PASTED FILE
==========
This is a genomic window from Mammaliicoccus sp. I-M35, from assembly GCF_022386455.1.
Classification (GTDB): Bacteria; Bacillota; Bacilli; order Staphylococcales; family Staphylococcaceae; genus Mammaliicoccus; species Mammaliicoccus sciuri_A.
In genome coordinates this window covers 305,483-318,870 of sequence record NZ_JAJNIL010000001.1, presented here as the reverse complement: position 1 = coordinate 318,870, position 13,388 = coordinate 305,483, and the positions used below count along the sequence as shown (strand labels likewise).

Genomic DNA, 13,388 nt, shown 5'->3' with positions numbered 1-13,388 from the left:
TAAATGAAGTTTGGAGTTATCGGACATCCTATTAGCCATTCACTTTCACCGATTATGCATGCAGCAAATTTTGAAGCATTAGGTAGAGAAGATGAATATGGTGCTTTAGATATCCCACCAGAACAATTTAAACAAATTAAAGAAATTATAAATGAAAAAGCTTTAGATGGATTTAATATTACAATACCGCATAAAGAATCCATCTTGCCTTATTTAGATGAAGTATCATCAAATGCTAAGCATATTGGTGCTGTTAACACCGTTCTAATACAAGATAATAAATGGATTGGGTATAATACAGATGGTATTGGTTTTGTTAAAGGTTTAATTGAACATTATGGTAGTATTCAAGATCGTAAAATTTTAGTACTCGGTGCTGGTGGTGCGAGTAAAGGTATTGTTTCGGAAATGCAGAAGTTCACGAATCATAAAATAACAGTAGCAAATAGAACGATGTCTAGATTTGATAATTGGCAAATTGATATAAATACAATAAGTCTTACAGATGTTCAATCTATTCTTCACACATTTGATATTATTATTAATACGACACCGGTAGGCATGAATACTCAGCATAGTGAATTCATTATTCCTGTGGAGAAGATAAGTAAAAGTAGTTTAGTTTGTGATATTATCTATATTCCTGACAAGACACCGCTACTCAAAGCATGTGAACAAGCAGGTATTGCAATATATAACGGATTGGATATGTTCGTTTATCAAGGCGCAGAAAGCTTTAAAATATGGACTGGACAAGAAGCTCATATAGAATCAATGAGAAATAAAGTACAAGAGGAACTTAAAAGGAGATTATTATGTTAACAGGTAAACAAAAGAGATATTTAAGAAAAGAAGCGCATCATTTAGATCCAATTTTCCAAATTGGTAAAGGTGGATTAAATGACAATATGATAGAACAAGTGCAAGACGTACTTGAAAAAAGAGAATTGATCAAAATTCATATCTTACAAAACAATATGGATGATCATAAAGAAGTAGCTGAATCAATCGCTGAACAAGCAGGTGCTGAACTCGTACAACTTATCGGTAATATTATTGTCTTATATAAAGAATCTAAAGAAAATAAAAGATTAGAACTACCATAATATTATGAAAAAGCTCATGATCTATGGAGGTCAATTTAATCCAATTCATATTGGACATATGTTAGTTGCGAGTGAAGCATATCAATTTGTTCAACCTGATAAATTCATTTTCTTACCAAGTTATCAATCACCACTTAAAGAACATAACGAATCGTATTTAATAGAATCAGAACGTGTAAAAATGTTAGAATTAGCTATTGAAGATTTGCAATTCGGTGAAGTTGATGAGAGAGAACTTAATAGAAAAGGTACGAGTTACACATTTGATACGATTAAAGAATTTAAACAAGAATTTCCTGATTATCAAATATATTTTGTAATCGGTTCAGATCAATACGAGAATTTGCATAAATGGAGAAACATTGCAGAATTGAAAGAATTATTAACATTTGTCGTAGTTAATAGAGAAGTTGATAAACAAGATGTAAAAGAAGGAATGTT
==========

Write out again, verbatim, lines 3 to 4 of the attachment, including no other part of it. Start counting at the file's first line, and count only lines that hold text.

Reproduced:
In genome coordinates this window covers 305,483-318,870 of sequence record NZ_JAJNIL010000001.1, presented here as the reverse complement: position 1 = coordinate 318,870, position 13,388 = coordinate 305,483, and the positions used below count along the sequence as shown (strand labels likewise).

Genomic DNA, 13,388 nt, shown 5'->3' with positions numbered 1-13,388 from the left: